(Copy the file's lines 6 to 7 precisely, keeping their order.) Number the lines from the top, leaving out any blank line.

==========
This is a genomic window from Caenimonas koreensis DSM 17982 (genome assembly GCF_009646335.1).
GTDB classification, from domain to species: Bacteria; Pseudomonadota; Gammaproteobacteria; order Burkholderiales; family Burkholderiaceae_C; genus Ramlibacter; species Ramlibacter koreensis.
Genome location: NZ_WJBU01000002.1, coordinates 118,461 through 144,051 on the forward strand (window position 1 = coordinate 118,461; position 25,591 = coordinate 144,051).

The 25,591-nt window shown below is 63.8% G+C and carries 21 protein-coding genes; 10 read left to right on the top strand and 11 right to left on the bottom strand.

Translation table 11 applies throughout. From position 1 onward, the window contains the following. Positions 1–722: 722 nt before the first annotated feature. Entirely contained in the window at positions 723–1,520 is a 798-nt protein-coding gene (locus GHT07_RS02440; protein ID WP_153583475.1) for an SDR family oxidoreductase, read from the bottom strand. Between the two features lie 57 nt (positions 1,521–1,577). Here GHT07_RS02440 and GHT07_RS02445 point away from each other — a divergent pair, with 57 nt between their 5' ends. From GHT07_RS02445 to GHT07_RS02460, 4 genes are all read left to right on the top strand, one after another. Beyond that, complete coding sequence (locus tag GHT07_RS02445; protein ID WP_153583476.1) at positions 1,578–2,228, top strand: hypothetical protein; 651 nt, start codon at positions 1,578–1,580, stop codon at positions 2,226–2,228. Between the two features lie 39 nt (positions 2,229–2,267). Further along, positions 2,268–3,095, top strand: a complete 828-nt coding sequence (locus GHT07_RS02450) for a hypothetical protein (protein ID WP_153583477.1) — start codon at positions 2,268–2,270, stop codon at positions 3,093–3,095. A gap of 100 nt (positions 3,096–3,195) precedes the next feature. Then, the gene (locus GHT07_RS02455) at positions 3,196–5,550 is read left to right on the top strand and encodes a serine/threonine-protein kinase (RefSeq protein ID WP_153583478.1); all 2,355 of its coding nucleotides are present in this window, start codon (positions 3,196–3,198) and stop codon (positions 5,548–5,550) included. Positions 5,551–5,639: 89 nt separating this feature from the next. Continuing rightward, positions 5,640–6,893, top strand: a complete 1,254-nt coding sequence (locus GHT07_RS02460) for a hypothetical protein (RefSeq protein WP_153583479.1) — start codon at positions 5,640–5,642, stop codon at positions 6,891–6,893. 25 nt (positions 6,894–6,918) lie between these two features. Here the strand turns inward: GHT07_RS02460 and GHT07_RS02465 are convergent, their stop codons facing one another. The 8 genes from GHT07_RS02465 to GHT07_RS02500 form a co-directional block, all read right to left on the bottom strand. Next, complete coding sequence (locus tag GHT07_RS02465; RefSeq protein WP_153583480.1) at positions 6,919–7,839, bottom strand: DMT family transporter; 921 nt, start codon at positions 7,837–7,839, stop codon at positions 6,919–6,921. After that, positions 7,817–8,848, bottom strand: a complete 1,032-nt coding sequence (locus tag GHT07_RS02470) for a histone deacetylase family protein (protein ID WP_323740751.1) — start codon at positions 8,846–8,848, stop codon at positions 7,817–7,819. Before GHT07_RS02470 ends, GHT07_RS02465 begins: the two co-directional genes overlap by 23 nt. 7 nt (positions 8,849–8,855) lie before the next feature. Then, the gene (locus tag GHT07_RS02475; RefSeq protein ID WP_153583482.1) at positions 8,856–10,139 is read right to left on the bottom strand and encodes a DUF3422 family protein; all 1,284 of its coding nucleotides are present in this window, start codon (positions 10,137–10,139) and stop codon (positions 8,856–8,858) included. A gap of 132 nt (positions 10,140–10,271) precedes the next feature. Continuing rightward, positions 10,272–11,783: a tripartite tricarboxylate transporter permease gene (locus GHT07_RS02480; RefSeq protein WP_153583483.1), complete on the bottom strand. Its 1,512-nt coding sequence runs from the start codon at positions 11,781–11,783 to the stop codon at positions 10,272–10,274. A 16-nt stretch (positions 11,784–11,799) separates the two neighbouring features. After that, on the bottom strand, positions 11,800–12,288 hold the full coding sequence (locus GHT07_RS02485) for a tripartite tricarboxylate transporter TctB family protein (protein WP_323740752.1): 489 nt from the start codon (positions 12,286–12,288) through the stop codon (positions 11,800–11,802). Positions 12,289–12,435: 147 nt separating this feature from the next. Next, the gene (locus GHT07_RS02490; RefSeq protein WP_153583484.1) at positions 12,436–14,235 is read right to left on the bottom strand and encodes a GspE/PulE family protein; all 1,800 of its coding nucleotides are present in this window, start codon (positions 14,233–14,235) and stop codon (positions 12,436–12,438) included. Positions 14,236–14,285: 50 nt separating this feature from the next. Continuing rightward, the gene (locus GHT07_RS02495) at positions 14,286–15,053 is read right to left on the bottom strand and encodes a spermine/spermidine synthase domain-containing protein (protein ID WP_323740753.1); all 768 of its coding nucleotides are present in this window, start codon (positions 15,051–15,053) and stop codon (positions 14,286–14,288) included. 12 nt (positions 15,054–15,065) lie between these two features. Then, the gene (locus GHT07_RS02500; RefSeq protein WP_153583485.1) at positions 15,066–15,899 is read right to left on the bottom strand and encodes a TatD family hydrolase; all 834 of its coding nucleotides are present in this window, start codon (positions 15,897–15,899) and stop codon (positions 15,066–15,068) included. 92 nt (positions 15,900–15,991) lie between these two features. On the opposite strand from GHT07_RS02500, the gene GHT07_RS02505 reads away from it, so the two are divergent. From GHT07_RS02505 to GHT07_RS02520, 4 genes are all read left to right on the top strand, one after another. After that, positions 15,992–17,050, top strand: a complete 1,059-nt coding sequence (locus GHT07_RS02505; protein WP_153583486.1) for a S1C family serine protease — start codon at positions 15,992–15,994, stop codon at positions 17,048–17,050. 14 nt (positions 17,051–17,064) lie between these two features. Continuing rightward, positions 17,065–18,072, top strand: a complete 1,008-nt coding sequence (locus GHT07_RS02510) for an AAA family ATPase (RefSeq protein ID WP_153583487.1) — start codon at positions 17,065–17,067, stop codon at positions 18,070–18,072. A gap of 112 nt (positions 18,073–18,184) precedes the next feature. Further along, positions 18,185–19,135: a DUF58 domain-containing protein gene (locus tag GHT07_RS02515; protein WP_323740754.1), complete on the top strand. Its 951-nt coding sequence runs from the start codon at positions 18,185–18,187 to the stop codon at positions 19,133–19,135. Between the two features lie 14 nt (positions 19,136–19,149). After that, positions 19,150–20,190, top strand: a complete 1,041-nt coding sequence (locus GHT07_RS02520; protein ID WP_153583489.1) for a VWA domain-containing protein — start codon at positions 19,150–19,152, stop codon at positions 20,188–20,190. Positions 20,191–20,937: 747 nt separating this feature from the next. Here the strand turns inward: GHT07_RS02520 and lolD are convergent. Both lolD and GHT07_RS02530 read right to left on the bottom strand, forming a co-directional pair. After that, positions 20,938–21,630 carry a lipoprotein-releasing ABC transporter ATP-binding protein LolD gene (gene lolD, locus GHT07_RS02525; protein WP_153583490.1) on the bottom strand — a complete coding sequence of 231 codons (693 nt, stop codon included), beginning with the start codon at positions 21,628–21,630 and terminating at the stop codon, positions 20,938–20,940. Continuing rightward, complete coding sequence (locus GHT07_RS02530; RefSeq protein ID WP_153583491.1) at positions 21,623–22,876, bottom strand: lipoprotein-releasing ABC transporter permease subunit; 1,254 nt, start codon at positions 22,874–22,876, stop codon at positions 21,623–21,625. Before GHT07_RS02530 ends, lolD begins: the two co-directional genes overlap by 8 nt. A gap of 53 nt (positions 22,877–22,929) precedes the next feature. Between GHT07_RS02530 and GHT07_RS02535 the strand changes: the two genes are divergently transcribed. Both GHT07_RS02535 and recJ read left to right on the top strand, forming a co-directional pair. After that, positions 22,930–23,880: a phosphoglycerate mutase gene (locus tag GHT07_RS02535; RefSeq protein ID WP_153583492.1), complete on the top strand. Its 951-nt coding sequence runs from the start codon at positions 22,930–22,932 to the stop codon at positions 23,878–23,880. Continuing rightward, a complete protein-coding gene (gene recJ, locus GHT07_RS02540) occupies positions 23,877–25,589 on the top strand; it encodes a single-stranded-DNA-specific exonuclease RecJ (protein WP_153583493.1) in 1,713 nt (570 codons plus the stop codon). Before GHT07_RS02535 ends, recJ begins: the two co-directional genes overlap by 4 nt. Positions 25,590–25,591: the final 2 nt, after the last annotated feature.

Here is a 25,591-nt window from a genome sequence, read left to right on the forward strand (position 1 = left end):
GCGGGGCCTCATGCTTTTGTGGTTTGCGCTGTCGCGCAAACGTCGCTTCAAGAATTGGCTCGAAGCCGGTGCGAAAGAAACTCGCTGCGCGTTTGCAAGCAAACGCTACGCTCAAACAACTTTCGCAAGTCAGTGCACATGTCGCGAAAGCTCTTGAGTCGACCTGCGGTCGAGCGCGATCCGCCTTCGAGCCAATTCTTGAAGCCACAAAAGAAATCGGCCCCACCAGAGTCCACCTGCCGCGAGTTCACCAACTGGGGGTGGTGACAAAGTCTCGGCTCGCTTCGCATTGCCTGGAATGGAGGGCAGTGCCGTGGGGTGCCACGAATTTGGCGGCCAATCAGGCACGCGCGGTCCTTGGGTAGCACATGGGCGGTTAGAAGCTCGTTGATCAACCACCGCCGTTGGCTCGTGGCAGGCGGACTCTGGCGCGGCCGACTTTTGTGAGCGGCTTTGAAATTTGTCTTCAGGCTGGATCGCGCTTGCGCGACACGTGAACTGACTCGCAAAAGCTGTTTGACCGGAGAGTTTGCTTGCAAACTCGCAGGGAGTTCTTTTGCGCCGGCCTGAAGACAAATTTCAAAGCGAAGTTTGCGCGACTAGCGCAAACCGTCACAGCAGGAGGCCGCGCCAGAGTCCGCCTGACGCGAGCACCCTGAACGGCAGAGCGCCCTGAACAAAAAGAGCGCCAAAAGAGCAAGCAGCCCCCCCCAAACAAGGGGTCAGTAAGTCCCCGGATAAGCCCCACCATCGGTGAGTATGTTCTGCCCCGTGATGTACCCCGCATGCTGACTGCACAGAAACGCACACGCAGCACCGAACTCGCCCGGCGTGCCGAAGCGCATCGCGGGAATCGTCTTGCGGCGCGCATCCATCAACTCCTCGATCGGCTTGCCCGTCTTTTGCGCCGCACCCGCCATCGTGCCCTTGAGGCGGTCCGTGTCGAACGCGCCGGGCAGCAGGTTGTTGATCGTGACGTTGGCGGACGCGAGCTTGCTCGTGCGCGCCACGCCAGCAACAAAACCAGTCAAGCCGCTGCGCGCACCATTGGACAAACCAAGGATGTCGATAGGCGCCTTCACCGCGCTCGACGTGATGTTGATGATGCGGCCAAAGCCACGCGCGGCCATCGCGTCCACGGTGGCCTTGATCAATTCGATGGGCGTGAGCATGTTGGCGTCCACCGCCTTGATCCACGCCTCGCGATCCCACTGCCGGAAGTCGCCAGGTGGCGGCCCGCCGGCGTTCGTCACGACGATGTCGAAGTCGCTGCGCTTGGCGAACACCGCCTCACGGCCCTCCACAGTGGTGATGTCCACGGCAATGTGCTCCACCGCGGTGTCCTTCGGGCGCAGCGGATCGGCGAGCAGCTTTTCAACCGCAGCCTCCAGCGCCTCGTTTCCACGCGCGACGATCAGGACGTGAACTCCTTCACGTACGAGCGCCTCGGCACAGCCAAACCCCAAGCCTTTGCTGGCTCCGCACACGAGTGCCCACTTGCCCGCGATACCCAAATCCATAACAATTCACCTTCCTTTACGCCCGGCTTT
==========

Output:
Here is a 25,591-nt window from a genome sequence, read left to right on the forward strand (position 1 = left end):
GCGGGGCCTCATGCTTTTGTGGTTTGCGCTGTCGCGCAAACGTCGCTTCAAGAATTGGCTCGAAGCCGGTGCGAAAGAAACTCGCTGCGCGTTTGCAAGCAAACGCTACGCTCAAACAACTTTCGCAAGTCAGTGCACATGTCGCGAAAGCTCTTGAGTCGACCTGCGGTCGAGCGCGATCCGCCTTCGAGCCAATTCTTGAAGCCACAAAAGAAATCGGCCCCACCAGAGTCCACCTGCCGCGAGTTCACCAACTGGGGGTGGTGACAAAGTCTCGGCTCGCTTCGCATTGCCTGGAATGGAGGGCAGTGCCGTGGGGTGCCACGAATTTGGCGGCCAATCAGGCACGCGCGGTCCTTGGGTAGCACATGGGCGGTTAGAAGCTCGTTGATCAACCACCGCCGTTGGCTCGTGGCAGGCGGACTCTGGCGCGGCCGACTTTTGTGAGCGGCTTTGAAATTTGTCTTCAGGCTGGATCGCGCTTGCGCGACACGTGAACTGACTCGCAAAAGCTGTTTGACCGGAGAGTTTGCTTGCAAACTCGCAGGGAGTTCTTTTGCGCCGGCCTGAAGACAAATTTCAAAGCGAAGTTTGCGCGACTAGCGCAAACCGTCACAGCAGGAGGCCGCGCCAGAGTCCGCCTGACGCGAGCACCCTGAACGGCAGAGCGCCCTGAACAAAAAGAGCGCCAAAAGAGCAAGCAGCCCCCCCCAAACAAGGGGTCAGTAAGTCCCCGGATAAGCCCCACCATCGGTGAGTATGTTCTGCCCCGTGATGTACCCCGCATGCTGACTGCACAGAAACGCACACGCAGCACCGAACTCGCCCGGCGTGCCGAAGCGCATCGCGGGAATCGTCTTGCGGCGCGCATCCATCAACTCCTCGATCGGCTTGCCCGTCTTTTGCGCCGCACCCGCCATCGTGCCCTTGAGGCGGTCCGTGTCGAACGCGCCGGGCAGCAGGTTGTTGATCGTGACGTTGGCGGACGCGAGCTTGCTCGTGCGCGCCACGCCAGCAACAAAACCAGTCAAGCCGCTGCGCGCACCATTGGACAAACCAAGGATGTCGATAGGCGCCTTCACCGCGCTCGACGTGATGTTGATGATGCGGCCAAAGCCACGCGCGGCCATCGCGTCCACGGTGGCCTTGATCAATTCGATGGGCGTGAGCATGTTGGCGTCCACCGCCTTGATCCACGCCTCGCGATCCCACTGCCGGAAGTCGCCAGGTGGCGGCCCGCCGGCGTTCGTCACGACGATGTCGAAGTCGCTGCGCTTGGCGAACACCGCCTCACGGCCCTCCACAGTGGTGATGTCCACGGCAATGTGCTCCACCGCGGTGTCCTTCGGGCGCAGCGGATCGGCGAGCAGCTTTTCAACCGCAGCCTCCAGCGCCTCGTTTCCACGCGCGACGATCAGGACGTGAACTCCTTCACGTACGAGCGCCTCGGCACAGCCAAACCCCAAGCCTTTGCTGGCTCCGCACACGAGTGCCCACTTGCCCGCGATACCCAAATCCATAACAATTCACCTTCCTTTACGCCCGGCTTT